shown in Figure 4. Thus, the relay switch 42 is not subject to control by the radio receiver 64, but is operated only when the arcuate slot 21 comes into registry with lamp 31 and photocell 26, namely, when the vehicle speed reaches a predetermined maxim-um value, for example, miles per hour. When this occurs, the photocell 26 is illuminated by the lamp 31 through the slot 21, energizing the winding of the relay switch 42, and opening the ignition circuit at the pole of said relay switch.

From the above description, it will be readily apparent that the maximum speed of the motor vehicle is automatically controlled by the action of the speedometer disc 19, to cause deenergization of the ignition circuit of the vehicle automatically when the vehicle speed reaches a predetermined maximum value, such as 65 miles per hour. The opening of the ignition circuit will cause the vehicle to slow down and decrease its speed, until the value of the vehicle speed is insufiicient to maintain the slot 21 in registry with lamp 31 and photocell 26. This will deenergize the relay switch 42, again closing the ignition circuit, and allowing the vehicle to resume normal operation. In the same manner, when the vehicle passes through a controlled area, wherein a transmitter is operating which provides a radio signal to which the receiver 64 is tuned, and containing modulation to which either filter 65 or filter 76 is resonant, the speed of the vehicle will be controlled to be maintained below that associated with slot 22 or 23, depending upon which modulation frequency is employed by the trafiic authorities.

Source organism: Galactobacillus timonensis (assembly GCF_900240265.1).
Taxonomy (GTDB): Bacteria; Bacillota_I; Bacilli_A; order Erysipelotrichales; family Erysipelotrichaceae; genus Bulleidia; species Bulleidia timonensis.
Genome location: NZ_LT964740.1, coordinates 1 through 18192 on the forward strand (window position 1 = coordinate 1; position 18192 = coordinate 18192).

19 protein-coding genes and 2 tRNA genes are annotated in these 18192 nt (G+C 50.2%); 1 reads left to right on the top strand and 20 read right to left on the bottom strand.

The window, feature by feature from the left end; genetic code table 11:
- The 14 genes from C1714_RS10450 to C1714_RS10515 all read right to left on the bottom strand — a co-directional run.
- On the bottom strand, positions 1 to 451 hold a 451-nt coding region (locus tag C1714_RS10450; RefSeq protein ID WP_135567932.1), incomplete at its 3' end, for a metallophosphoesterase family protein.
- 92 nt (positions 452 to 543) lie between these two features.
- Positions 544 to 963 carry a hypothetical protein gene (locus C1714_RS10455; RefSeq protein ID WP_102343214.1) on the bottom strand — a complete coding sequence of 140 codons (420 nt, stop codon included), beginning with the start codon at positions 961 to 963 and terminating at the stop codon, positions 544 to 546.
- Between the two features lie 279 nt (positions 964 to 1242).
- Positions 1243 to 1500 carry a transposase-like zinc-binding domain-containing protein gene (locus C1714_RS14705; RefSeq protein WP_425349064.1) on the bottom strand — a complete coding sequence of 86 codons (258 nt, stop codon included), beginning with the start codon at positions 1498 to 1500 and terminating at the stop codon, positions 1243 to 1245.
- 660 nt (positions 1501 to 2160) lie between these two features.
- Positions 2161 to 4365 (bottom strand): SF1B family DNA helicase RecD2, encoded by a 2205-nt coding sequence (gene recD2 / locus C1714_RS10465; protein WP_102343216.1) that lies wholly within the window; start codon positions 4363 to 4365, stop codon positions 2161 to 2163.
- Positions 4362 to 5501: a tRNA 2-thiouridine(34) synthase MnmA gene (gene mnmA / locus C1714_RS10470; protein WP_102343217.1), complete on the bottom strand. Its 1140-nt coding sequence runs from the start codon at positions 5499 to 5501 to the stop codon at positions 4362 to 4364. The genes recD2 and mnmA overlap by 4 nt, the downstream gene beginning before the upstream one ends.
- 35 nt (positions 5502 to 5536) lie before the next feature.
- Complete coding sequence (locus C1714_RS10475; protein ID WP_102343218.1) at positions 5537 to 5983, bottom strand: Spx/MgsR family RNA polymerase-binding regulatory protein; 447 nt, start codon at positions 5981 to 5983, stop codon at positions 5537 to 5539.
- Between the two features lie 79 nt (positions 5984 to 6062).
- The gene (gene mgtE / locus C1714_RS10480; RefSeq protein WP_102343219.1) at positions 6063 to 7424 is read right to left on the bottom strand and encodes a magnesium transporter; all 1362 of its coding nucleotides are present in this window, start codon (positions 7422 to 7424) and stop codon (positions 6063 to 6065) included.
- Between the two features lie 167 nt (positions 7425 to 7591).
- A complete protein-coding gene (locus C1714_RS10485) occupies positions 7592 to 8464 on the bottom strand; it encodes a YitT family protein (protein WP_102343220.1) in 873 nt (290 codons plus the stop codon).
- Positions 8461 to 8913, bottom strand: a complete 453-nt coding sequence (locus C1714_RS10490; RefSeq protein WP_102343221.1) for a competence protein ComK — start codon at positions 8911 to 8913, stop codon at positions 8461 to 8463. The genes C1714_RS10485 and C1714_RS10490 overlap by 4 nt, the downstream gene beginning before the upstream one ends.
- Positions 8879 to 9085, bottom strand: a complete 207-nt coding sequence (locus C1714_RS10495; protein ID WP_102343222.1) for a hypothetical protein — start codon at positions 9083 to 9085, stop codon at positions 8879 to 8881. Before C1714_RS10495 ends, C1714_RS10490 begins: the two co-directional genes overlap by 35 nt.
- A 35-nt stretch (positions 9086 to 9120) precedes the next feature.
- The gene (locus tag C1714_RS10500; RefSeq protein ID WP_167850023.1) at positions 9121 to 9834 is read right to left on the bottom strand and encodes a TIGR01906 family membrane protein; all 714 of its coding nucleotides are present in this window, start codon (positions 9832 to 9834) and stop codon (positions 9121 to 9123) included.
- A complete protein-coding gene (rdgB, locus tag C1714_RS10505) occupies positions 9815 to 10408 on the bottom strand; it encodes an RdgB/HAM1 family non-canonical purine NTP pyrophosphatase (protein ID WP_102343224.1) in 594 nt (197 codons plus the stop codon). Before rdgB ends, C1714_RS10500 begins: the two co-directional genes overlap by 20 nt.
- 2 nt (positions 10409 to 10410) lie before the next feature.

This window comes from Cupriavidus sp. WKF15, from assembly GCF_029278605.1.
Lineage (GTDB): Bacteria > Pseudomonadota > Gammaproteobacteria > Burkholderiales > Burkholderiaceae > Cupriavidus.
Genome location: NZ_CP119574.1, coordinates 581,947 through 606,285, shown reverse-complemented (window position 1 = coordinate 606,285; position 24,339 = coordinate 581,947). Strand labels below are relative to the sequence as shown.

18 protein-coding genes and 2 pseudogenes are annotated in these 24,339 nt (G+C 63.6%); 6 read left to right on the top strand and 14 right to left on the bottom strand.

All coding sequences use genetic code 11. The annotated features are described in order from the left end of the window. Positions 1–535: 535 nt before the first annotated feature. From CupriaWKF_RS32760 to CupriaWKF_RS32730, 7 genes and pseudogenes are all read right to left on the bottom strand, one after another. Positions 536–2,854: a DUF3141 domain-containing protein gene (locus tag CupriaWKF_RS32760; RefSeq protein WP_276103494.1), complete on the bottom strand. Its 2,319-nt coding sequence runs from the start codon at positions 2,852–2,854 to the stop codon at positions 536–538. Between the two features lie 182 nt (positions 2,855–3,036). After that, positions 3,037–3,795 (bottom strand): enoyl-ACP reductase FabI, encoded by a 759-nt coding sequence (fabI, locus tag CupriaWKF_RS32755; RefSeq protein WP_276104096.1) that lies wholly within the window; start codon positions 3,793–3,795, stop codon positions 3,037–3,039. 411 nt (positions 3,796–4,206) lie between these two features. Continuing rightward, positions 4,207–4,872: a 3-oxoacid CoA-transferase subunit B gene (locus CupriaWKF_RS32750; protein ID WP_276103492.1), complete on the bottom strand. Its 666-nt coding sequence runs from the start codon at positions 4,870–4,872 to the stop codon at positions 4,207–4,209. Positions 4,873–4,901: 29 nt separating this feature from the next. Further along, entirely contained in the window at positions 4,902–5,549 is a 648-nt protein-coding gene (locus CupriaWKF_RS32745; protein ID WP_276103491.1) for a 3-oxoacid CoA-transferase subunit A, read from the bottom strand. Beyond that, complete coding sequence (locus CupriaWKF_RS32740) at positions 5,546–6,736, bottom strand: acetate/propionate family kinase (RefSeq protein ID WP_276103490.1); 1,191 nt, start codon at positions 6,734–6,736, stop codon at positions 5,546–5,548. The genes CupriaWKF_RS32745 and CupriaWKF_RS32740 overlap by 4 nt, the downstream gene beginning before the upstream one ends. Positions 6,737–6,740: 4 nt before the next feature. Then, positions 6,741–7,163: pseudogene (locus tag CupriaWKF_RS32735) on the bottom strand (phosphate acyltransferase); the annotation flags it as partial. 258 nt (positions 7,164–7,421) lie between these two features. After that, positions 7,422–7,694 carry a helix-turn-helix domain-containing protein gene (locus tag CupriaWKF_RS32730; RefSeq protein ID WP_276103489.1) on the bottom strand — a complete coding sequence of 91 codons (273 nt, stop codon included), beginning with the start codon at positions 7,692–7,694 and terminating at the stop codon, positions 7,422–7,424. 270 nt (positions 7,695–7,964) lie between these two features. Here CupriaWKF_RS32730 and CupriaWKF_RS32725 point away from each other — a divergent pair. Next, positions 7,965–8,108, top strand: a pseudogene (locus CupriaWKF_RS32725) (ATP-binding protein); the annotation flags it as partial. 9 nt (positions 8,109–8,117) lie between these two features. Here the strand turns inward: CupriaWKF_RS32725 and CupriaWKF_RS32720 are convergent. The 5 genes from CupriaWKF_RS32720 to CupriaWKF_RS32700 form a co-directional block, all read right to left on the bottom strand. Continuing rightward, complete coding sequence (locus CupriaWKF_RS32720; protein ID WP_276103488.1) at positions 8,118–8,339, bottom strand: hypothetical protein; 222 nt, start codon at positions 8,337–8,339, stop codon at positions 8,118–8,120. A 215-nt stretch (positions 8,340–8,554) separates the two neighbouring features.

For example, when the vehicle is passing through a highly congested area, such as a school area, the trafiic authorities may employ a modulation frequency to which the filter circuit 65 is resonant, whereby the speed of the vehicle is held below 15 miles per hour, corresponding to the location of the slot 23 on the speedometer disc 19. In a somewhat less congested area, the trafiic authorities may employ a modulation frequency to which the filter circuit is resonant, whereby the maximum speed of the vehicle will be held to a value, such as 25 miles per-hour, corresponding to the location of the slot 22 on the speedometer disc 19.